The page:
The legal case for using drone strikes outside of armed conflict needs “urgent clarification” from ministers, a cross-party parliamentary committee has said.
The government insists it does not have a “targeted killing” policy, but the UK was clearly willing to use lethal force overseas for counter-terrorism, the Joint Committee on Human Rights said.
It follows the killing of a UK citizen in Syria last year by an RAF drone.
The government says it takes “lawful action” over direct threats to the UK.
Reyaad Khan, a British member of the so-called Islamic State group, was killed by an RAF drone in Syria last August.
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Informing parliament of the death, Prime Minister David Cameron said the 21-year-old from Cardiff had been plotting “barbaric” attacks on UK soil.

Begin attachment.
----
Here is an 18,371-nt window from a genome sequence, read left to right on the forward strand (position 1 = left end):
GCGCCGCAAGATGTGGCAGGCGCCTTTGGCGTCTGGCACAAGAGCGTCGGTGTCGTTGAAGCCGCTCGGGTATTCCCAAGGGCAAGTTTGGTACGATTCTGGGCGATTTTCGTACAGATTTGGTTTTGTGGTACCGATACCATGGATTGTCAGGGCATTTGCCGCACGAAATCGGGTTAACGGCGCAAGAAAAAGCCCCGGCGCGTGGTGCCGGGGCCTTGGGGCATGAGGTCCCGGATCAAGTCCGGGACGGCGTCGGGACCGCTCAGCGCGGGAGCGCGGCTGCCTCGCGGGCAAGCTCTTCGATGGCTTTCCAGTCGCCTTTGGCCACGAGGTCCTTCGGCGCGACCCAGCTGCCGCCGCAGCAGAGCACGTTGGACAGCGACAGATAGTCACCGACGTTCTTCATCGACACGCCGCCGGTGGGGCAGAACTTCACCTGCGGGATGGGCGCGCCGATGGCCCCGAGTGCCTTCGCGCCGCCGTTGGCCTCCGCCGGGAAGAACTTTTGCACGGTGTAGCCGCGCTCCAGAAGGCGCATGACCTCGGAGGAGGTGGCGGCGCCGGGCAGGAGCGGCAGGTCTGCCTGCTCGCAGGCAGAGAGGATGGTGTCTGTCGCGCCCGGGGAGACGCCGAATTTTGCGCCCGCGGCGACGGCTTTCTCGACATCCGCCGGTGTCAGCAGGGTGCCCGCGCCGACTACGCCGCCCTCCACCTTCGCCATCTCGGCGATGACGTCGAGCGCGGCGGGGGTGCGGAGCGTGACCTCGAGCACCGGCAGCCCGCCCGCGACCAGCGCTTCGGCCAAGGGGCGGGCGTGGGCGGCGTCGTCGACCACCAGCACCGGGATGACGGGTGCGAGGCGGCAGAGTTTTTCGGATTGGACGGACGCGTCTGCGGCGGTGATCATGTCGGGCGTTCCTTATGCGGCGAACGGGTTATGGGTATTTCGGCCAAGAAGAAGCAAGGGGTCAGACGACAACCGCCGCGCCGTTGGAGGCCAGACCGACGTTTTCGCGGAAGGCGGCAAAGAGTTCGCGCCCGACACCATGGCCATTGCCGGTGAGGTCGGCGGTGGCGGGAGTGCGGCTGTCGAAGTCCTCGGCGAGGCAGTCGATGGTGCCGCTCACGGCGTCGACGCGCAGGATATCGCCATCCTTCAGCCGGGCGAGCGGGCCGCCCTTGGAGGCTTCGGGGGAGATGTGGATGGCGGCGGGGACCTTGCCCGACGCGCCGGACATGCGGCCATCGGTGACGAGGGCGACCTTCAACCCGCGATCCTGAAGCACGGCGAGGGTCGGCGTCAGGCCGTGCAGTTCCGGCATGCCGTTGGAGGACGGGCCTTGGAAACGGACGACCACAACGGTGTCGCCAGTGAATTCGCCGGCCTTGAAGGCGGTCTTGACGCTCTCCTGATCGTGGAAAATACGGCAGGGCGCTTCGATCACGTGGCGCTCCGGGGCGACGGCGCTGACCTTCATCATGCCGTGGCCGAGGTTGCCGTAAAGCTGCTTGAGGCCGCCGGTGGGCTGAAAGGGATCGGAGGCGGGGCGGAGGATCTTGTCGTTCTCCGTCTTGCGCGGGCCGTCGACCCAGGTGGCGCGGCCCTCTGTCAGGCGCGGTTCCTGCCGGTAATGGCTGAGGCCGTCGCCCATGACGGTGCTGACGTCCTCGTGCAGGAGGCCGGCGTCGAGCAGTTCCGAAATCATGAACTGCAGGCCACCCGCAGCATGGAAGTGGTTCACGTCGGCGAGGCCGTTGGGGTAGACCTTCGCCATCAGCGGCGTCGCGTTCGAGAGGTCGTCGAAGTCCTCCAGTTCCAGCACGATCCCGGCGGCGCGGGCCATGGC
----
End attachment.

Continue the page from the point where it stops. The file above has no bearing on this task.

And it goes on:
The British military had not been authorised by parliament to engage in military action inside Syria at that stage – but the strike was justified as an “act of self-defence”.
However, later statements justified the killing in the context of the armed conflict in Iraq.
The committee said it accepted the latter position was correct.
But there were contradictions and inconsistencies in the government’s explanation of its policy on drone strikes, it said.
“Although the government says that it does not have a ‘targeted killing’ policy, it is clear that it does have a policy to use lethal force abroad outside armed conflict for counter-terrorism purposes,” the parliamentarians concluded.
“Certain aspects of the government’s view of the legal basis for its policy require urgent clarification,” they said.
The MPs and peers added that international law permitting self-defence did not extend to using force “pre-emptively against a threat which is more remote, such as plans which have been merely discussed but which lack the necessary intent or capability to make them imminent”.
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Source:: BBC UK